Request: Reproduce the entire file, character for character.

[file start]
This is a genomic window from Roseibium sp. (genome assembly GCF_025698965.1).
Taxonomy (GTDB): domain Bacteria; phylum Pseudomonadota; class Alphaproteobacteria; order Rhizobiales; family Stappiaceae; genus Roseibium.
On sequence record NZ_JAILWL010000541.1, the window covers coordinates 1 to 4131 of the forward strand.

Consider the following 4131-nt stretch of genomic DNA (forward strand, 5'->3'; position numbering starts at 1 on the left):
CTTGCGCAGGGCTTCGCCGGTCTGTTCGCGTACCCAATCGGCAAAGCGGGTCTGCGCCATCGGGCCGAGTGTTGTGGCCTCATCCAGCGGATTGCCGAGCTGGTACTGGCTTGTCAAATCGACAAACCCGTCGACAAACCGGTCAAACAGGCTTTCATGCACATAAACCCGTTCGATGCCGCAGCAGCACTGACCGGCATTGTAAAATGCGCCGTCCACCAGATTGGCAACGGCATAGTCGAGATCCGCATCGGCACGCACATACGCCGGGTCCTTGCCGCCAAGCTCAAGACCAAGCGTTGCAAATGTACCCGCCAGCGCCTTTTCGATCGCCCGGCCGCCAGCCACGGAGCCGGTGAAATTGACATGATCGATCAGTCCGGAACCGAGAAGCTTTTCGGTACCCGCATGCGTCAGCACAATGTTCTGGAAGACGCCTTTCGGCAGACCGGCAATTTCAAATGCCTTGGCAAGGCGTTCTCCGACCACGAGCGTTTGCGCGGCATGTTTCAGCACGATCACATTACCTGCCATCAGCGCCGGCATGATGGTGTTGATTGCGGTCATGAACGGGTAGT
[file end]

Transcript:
This is a genomic window from Roseibium sp. (genome assembly GCF_025698965.1).
Taxonomy (GTDB): domain Bacteria; phylum Pseudomonadota; class Alphaproteobacteria; order Rhizobiales; family Stappiaceae; genus Roseibium.
On sequence record NZ_JAILWL010000541.1, the window covers coordinates 1 to 4131 of the forward strand.

Consider the following 4131-nt stretch of genomic DNA (forward strand, 5'->3'; position numbering starts at 1 on the left):
CTTGCGCAGGGCTTCGCCGGTCTGTTCGCGTACCCAATCGGCAAAGCGGGTCTGCGCCATCGGGCCGAGTGTTGTGGCCTCATCCAGCGGATTGCCGAGCTGGTACTGGCTTGTCAAATCGACAAACCCGTCGACAAACCGGTCAAACAGGCTTTCATGCACATAAACCCGTTCGATGCCGCAGCAGCACTGACCGGCATTGTAAAATGCGCCGTCCACCAGATTGGCAACGGCATAGTCGAGATCCGCATCGGCACGCACATACGCCGGGTCCTTGCCGCCAAGCTCAAGACCAAGCGTTGCAAATGTACCCGCCAGCGCCTTTTCGATCGCCCGGCCGCCAGCCACGGAGCCGGTGAAATTGACATGATCGATCAGTCCGGAACCGAGAAGCTTTTCGGTACCCGCATGCGTCAGCACAATGTTCTGGAAGACGCCTTTCGGCAGACCGGCAATTTCAAATGCCTTGGCAAGGCGTTCTCCGACCACGAGCGTTTGCGCGGCATGTTTCAGCACGATCACATTACCTGCCATCAGCGCCGGCATGATGGTGTTGATTGCGGTCATGAACGGGTAGT